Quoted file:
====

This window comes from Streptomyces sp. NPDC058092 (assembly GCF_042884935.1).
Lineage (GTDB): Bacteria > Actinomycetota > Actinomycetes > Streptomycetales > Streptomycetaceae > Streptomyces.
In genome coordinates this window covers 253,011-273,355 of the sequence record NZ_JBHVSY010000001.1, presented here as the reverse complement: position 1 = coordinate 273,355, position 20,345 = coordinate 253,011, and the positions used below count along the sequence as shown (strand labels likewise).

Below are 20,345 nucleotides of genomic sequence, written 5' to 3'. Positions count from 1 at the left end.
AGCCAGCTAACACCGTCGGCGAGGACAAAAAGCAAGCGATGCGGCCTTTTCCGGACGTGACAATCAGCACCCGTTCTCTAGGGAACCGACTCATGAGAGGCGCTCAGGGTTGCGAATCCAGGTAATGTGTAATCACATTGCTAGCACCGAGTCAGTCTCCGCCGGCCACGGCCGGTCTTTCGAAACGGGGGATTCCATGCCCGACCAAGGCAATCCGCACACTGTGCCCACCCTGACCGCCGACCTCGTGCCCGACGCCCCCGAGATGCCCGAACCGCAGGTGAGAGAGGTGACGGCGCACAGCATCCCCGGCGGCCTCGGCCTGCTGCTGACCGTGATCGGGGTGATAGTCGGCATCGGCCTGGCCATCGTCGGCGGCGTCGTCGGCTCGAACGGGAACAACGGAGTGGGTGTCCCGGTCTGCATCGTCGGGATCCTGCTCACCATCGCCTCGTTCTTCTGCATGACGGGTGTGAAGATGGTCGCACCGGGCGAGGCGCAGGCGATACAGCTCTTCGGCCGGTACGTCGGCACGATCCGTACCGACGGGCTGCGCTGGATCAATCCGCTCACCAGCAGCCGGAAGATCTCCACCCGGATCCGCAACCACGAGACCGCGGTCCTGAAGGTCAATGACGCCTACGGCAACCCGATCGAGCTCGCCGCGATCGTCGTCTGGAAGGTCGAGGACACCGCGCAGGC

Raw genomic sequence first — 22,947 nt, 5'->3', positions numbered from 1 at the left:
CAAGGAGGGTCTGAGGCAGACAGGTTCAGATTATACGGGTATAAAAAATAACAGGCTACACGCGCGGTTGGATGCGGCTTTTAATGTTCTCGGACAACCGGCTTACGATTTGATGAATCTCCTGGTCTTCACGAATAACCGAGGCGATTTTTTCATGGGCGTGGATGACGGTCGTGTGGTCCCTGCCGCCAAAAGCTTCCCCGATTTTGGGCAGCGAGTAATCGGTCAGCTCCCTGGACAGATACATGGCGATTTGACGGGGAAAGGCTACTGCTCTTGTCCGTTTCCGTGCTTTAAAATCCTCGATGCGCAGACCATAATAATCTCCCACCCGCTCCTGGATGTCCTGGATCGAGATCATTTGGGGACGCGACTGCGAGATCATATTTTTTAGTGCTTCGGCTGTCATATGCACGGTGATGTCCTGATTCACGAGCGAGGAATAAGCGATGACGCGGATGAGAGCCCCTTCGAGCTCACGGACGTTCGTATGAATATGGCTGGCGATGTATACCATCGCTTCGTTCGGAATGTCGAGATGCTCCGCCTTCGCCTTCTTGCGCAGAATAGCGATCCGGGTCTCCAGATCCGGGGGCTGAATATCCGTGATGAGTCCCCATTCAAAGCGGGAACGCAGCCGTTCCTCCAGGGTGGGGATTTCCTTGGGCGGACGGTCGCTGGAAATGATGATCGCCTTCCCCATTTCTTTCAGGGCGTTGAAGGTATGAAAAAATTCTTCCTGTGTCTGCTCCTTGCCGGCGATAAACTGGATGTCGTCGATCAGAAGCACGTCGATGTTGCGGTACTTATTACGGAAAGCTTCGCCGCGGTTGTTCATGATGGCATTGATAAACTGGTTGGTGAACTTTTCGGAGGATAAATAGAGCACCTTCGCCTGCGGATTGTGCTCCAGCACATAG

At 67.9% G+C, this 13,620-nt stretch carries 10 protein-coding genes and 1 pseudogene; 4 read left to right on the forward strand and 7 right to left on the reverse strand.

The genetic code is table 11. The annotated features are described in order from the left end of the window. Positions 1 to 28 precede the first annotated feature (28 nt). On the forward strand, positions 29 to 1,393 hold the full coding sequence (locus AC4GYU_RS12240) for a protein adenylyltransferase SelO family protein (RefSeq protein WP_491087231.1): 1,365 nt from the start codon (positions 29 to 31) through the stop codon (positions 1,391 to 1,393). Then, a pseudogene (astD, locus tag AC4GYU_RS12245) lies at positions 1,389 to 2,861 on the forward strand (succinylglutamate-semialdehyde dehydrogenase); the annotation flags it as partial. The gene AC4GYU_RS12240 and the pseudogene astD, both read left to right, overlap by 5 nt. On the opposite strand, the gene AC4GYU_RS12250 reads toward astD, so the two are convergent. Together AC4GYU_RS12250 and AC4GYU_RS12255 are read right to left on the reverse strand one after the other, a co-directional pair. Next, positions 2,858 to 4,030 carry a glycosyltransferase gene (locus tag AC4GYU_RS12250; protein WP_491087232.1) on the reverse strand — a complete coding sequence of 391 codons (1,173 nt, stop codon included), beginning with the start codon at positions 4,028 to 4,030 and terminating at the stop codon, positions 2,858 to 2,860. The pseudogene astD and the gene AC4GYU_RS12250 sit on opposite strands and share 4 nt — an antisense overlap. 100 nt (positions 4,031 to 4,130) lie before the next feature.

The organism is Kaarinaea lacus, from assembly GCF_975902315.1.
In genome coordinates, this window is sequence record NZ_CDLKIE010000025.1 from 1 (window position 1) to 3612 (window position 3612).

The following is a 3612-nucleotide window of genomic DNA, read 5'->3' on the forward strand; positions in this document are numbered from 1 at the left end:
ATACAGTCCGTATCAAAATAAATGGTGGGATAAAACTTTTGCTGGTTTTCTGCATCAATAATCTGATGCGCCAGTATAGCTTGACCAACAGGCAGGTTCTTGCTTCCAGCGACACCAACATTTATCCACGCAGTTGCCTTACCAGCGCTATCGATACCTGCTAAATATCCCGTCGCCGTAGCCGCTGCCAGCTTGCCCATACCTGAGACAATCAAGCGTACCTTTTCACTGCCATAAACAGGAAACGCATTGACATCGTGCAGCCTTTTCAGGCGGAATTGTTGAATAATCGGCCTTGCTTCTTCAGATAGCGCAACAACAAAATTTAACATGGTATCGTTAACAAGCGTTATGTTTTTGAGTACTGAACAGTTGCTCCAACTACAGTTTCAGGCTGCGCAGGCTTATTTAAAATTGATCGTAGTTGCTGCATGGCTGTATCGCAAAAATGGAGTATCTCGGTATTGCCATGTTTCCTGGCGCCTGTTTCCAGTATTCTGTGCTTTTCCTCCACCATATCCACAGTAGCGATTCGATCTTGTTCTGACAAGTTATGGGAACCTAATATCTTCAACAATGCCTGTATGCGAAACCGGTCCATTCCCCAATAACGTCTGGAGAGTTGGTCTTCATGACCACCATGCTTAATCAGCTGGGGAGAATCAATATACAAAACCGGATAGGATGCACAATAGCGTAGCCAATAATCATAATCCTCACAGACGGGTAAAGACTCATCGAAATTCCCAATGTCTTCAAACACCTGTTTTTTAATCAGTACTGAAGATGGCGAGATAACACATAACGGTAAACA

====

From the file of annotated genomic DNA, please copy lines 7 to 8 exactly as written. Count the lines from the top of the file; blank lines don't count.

CAAGGAGGGTCTGAGGCAGACAGGTTCAGATTATACGGGTATAAAAAATAACAGGCTACACGCGCGGTTGGATGCGGCTTTTAATGTTCTCGGACAACCGGCTTACGATTTGATGAATCTCCTGGTCTTCACGAATAACCGAGGCGATTTTTTCATGGGCGTGGATGACGGTCGTGTGGTCCCTGCCGCCAAAAGCTTCCCCGATTTTGGGCAGCGAGTAATCGGTCAGCTCCCTGGACAGATACATGGCGATTTGACGGGGAAAGGCTACTGCTCTTGTCCGTTTCCGTGCTTTAAAATCCTCGATGCGCAGACCATAATAATCTCCCACCCGCTCCTGGATGTCCTGGATCGAGATCATTTGGGGACGCGACTGCGAGATCATATTTTTTAGTGCTTCGGCTGTCATATGCACGGTGATGTCCTGATTCACGAGCGAGGAATAAGCGATGACGCGGATGAGAGCCCCTTCGAGCTCACGGACGTTCGTATGAATATGGCTGGCGATGTATACCATCGCTTCGTTCGGAATGTCGAGATGCTCCGCCTTCGCCTTCTTGCGCAGAATAGCGATCCGGGTCTCCAGATCCGGGGGCTGAATATCCGTGATGAGTCCCCATTCAAAGCGGGAACGCAGCCGTTCCTCCAGGGTGGGGATTTCCTTGGGCGGACGGTCGCTGGAAATGATGATCGCCTTCCCCATTTCTTTCAGGGCGTTGAAGGTATGAAAAAATTCTTCCTGTGTCTGCTCCTTGCCGGCGATAAACTGGATGTCGTCGATCAGAAGCACGTCGATGTTGCGGTACTTATTACGGAAAGCTTCGCCGCGGTTGTTCATGATGGCATTGATAAACTGGTTGGTGAACTTTTCGGAGGATAAATAGAGCACCTTCGCCTGCGGATTGTGCTCCAGCACATAG

At 67.9% G+C, this 13,620-nt stretch carries 10 protein-coding genes and 1 pseudogene; 4 read left to right on the forward strand and 7 right to left on the reverse strand.